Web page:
Introducing Essence Gant, BuzzFeed’s Beauty Directorby KC Orcutt | |
Creatives in Conversation: How Essence Gant carved her own lane in media as an advocate for representation and inclusion in beauty.
Press play on Essence's personally curated playlist to listen to while reading the article (hopefully wearing your own pair of DropLabs EP 01 sneakers!).
The beauty industry, as it directly impacts conversations both in the mainstream media and in Hollywood alike, has come a long way in the past decade, especially when it comes to representation and diversity. Thanks to the impassioned dedication of trailblazers like Essence Gant, inclusion is not only being pushed to the forefront but becoming the normalized standard. As the Beauty Director of BuzzFeed, Essence has had a direct hand in ensuring that the content the company produces features diverse voices from a wide range of cultural backgrounds and experiences, doing so in a way that cultivates a genuine, real connection with the audience at large.
When Essence was growing up in her beloved hometown in Georgia, the prospect of her landing a job in beauty, no less one in media, didn't feel like a tangible option despite her love for the subject running so deeply in her. While pursuing both her Bachelor's and Master's degrees, she focused on social work, simultaneously keeping a silent but strategic eye on figuring out ways she could, as she recalls it, finesse her way into the industry. Through hard work and a leap of faith, Essence was able to do exactly that, taking a risk on herself and doing everything she could to network in New York City, all while completing her Master's degree three hours north in Albany. From landing her first job as an editorial assistant at a women's hair magazine to cutting her teeth as a fashion and beauty blogger, Essence has put the work in to prove media is a viable and rewarding career path for her.
As her vibrant career has unfolded in the years since, Essence has been an integral asset to BuzzFeed in a variety of capacities, ranging from helping launch As/Is, the company's beauty vertical, to encouraging the industry to reevaluate how it presents beauty from a multicultural standpoint. In addition to ideating and executing content for some of BuzzFeed’s major clients and overseeing in-house content creation, Essence also can be found sharing her passion for all things beauty and lifestyle across her personal social media platforms. With telling stories that speak to many different perspectives at the heart of all that she does, Essence is inspiring others in a multitude of ways, encouraging others not to dim their light due to outdated societal standards and explore their own passions fearlessly.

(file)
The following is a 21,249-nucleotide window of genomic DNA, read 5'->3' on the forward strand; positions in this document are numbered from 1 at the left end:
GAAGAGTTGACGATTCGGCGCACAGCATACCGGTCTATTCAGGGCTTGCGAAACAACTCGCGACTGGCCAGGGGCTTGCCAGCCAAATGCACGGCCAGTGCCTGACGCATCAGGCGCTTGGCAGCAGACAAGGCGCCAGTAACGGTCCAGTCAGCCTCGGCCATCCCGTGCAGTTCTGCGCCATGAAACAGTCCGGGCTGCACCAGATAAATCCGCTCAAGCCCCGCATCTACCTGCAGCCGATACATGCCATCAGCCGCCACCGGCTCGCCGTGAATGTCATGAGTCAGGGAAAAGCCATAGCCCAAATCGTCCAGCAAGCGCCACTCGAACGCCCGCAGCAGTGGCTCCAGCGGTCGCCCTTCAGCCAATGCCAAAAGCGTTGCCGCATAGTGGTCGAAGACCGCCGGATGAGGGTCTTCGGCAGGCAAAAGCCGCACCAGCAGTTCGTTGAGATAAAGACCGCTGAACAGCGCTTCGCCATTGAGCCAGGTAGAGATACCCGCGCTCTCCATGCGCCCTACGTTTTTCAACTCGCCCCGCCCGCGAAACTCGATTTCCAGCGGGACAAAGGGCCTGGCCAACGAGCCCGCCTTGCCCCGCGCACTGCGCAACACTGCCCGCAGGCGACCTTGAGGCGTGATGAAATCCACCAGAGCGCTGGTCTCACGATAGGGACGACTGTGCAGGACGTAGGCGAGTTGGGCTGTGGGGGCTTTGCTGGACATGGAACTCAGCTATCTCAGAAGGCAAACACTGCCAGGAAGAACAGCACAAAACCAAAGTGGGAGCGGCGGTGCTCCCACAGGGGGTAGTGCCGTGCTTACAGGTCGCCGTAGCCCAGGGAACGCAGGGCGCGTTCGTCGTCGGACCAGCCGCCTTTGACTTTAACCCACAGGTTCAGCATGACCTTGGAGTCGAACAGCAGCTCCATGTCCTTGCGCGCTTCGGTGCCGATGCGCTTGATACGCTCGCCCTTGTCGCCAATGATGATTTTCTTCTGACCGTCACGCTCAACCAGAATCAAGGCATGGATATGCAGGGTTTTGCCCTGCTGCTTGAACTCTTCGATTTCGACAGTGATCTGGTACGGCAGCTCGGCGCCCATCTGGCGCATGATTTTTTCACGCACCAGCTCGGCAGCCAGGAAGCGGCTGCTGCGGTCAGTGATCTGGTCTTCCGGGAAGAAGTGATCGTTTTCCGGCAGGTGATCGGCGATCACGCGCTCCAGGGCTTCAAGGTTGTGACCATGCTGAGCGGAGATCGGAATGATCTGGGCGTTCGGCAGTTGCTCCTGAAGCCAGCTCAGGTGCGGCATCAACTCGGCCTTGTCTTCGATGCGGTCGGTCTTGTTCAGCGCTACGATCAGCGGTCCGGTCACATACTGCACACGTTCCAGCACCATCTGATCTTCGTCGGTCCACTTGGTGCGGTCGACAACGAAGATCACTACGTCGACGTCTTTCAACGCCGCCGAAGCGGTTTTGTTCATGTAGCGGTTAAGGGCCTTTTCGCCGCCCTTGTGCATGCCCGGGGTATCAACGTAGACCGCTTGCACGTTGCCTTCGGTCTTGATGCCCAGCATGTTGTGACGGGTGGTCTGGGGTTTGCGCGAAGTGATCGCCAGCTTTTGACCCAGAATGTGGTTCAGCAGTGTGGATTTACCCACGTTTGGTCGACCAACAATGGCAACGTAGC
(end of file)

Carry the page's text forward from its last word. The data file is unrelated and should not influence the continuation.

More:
During a recent conversation with DropLabs, Essence shared more about her path to media, what her day-to-day entails at BuzzFeed and how sunlight is an integral ingredient for her creative process.
What do you do for a living and what helped you get started?
I'm the beauty director at BuzzFeed. I started there as the beauty editor and worked my way up, but I've been in media altogether about 10 years now. My focus has always been lifestyle media. Primarily what I've done throughout my career, and especially at BuzzFeed, is try to diversify the conversation around beauty to be more inclusive. As you know, beauty standards are very one dimensional as far as body size, race, ethnicity, body ability, gender identity. I wanted to make it more inclusive and also normalize that inclusivity, instead of it always being this big thing where it's like whenever you see beauty that's diverse, that's part of the headline. You'll see pieces outlining 20 plus-size models or 15 Black models, whereas if you don't do that and you don't single it out in a headline, it becomes part of the standard and it becomes normalized. That's what I've been able to do at BuzzFeed.
Do you have an early memory that stands out when you first decided you wanted to explore media as a career path?
It's funny because I didn't actually even think about media that much until I was a little bit older. When I was younger, I always loved writing, but I never really thought about it as a possible career choice. It was just something that I liked doing. You know how when you get a bit older and you say these things that sound good when people ask 'What do you want to do?' I remember saying I want to be a physical therapist; I remember thinking that at one time. Internally, I was like, what?! I have no interest in that whatsoever, but it sounded good [Laughs]. So, it was 'I want to be a physical therapist,' and then that turned into 'I want to be a social worker.' I ended up getting my Bachelor's and my Master's in social work. I knew probably around my second year of undergrad that I didn't really want to pursue that as my career, and I started organically gravitating towards media.